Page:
Greensboro Police Chief Brian James held a press conference Monday, Nov. 30 to address the dramatic increase in violent crime this year.

James said, “In the City of Greensboro we currently have 56 homicides, more than we have ever had, with a month left in the year. Of those victims, six are white, three are Hispanic and 47 are African American. I, every officer, and civilian employee of the Greensboro Police Department find those numbers unacceptable and are working diligently to address this problem.”

In 2019, Greensboro set a new homicide record with 45, and in 2018 there were a total of 38 homicides in Greensboro.

James, who became chief on Feb. 1 of this year, said that in May he reorganized the department “with a goal to increase efficiency and to specifically address violent crime.”

He noted that so far this year the police have removed over 1,000 guns from the streets, but along with the 56 homicides there have been 1,190 assaults involving firearms, which is a 19 percent increase over the same period in 2019.

James said, “Although we are yielding results through enforcement efforts, this is clearly no enough and we are continuing to review our efforts to determine what we need to do differently.”

In answer to a question, James said that the efforts to reach out to the community had been hampered by the coronavirus restrictions that discourage the kind of one-on-one contact that is needed to gain community confidence.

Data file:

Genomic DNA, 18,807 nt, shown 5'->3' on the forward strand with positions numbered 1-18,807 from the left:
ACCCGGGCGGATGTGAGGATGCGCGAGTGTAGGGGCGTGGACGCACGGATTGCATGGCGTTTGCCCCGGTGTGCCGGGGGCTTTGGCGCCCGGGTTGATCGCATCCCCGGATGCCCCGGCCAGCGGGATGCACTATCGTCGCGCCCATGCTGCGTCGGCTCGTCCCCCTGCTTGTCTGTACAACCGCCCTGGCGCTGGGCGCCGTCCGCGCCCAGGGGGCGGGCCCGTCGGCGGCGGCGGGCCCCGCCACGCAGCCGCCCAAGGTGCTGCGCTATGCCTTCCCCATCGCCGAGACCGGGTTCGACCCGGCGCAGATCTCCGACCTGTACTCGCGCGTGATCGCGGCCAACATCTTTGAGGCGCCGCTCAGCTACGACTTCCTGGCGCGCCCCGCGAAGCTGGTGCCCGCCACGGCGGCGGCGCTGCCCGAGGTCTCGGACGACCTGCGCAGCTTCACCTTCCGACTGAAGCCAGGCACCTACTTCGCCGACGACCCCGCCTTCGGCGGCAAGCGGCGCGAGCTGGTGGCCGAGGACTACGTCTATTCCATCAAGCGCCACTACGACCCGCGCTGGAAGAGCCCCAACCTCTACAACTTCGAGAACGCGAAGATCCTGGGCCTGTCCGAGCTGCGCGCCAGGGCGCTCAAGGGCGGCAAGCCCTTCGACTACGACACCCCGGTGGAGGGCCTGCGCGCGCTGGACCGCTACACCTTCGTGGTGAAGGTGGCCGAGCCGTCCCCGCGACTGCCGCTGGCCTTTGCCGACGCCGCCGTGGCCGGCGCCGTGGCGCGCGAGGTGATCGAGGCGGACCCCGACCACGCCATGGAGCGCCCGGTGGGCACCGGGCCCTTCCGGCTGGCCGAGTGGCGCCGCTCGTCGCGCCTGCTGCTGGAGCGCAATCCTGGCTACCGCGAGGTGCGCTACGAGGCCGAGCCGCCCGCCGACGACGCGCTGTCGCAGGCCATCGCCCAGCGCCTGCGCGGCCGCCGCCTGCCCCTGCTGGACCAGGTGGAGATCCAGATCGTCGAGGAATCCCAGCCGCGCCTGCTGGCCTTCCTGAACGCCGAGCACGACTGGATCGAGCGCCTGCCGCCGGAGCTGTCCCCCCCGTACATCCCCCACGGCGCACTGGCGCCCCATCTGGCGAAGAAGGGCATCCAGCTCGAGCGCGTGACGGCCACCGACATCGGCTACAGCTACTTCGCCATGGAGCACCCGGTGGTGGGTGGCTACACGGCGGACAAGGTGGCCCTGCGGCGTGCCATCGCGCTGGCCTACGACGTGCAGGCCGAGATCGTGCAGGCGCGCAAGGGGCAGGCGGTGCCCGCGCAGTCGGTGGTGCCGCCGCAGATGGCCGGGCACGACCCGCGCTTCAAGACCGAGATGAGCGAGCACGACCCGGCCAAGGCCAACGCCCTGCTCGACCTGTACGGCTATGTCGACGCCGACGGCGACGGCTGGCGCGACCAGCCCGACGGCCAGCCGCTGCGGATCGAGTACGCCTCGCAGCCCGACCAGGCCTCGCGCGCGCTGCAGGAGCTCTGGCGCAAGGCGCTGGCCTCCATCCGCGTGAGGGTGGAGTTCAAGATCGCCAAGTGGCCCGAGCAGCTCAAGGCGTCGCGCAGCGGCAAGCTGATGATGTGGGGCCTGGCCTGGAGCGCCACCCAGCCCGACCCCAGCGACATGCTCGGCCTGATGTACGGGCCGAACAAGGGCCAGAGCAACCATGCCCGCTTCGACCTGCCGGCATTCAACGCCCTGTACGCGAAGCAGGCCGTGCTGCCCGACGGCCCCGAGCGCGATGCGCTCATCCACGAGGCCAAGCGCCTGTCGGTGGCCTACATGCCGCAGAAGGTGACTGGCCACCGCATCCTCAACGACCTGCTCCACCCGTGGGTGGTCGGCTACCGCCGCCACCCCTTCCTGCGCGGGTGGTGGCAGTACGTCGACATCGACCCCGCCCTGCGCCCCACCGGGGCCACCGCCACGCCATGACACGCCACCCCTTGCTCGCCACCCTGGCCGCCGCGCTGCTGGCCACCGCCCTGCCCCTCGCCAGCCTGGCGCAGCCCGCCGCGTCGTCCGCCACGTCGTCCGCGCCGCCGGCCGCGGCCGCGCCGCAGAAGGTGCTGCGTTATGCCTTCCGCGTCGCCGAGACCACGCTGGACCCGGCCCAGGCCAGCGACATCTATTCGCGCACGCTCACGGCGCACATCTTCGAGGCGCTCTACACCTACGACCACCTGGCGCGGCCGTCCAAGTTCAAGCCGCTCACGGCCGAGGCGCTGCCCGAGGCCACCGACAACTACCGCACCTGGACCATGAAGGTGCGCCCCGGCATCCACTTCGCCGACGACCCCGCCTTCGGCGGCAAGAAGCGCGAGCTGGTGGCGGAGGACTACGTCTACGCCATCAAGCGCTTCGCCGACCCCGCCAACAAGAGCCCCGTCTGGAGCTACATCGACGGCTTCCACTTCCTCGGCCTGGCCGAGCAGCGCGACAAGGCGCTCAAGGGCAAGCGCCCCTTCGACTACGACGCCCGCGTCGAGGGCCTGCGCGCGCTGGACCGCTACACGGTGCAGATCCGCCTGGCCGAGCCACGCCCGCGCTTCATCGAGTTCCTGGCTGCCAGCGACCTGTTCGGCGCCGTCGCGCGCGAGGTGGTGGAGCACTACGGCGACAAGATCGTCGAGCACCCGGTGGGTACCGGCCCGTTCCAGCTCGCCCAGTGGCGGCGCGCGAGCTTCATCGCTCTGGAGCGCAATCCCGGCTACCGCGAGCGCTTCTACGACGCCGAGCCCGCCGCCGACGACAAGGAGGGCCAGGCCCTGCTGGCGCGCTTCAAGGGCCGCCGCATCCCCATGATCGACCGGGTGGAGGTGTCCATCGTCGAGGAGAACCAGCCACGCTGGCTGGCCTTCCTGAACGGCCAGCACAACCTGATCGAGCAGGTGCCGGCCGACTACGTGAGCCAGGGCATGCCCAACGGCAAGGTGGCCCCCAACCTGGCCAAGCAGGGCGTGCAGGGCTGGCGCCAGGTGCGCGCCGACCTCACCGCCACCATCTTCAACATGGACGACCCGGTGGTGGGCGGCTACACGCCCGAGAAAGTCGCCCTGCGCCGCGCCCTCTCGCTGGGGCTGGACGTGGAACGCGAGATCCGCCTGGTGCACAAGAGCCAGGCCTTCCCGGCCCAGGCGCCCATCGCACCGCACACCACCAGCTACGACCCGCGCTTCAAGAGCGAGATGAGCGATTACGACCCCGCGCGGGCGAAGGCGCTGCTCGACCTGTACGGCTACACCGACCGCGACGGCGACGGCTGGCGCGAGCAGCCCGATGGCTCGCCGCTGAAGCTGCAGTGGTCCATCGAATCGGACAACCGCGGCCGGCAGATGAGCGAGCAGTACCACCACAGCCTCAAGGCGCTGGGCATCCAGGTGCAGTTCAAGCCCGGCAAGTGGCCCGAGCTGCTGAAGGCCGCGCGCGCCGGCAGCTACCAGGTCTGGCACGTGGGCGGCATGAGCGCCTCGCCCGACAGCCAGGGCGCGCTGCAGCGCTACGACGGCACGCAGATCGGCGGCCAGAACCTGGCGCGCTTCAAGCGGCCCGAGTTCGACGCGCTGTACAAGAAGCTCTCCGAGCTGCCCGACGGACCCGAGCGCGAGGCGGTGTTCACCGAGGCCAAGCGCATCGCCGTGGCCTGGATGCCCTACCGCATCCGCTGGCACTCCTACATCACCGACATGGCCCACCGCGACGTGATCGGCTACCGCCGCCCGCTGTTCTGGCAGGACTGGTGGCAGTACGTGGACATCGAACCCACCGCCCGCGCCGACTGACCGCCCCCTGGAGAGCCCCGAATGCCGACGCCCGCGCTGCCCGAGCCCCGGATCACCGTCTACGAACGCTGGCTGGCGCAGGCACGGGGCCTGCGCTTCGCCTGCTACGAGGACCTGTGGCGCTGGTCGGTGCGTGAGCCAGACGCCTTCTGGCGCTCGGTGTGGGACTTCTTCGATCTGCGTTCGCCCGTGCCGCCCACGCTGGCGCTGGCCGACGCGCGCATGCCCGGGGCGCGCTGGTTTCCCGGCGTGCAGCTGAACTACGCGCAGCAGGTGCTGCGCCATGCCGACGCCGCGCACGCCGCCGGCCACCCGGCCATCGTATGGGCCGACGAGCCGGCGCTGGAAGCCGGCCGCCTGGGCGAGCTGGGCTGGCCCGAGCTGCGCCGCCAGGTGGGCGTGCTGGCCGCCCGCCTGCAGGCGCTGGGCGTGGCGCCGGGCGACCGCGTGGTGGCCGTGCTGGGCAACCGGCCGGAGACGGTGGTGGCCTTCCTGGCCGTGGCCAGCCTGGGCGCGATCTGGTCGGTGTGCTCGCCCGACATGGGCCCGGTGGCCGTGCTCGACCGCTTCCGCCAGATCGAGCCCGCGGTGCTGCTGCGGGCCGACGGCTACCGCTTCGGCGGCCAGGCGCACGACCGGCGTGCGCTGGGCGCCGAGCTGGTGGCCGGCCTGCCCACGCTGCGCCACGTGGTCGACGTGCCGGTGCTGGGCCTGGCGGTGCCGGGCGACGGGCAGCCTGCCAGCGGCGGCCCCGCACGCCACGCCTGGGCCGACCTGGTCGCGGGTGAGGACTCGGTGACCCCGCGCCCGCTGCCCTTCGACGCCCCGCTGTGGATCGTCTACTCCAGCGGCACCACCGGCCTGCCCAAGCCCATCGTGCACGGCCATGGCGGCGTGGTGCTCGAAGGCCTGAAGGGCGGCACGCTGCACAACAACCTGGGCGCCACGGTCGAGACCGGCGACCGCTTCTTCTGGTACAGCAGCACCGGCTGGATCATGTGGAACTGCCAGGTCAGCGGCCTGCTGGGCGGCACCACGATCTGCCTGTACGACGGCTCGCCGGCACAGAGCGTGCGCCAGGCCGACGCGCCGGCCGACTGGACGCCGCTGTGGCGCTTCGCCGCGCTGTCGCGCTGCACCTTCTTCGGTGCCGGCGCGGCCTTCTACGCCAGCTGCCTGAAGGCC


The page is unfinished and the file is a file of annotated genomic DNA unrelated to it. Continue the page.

James also said that they were looking at the resources the Police Department has and asking the question, “Do we actually have enough police resources for a city this size?” But he said the police couldn’t solve the problem along and needed help from the community.

James said, “This is a community problem and will require a community response. We as an organization have reached out to groups comprised of resources from other city departments, organizations and individuals that will look at ways we can begin to assess what issues may lead to violent crime and find ways to address those deeper issues. While police are responsible for responding to violent crime, we as a community must address those factors that lead to violent crime. Many of those factors are rooted in access to employment, housing, education, health care and mental health care to name a few.”

James noted that the people involved in the surge of violent crimes tend to be younger and that only a few years ago many were in middle school. He said, “How do you get from middle school to carrying a gun and trying to shoot someone?”

Mayor Nancy Vaughan and Councilmembers Marikay Abuzuaiter, Sharon Hightower and Goldie Wells all spoke at the press conference and asked for the community’s help.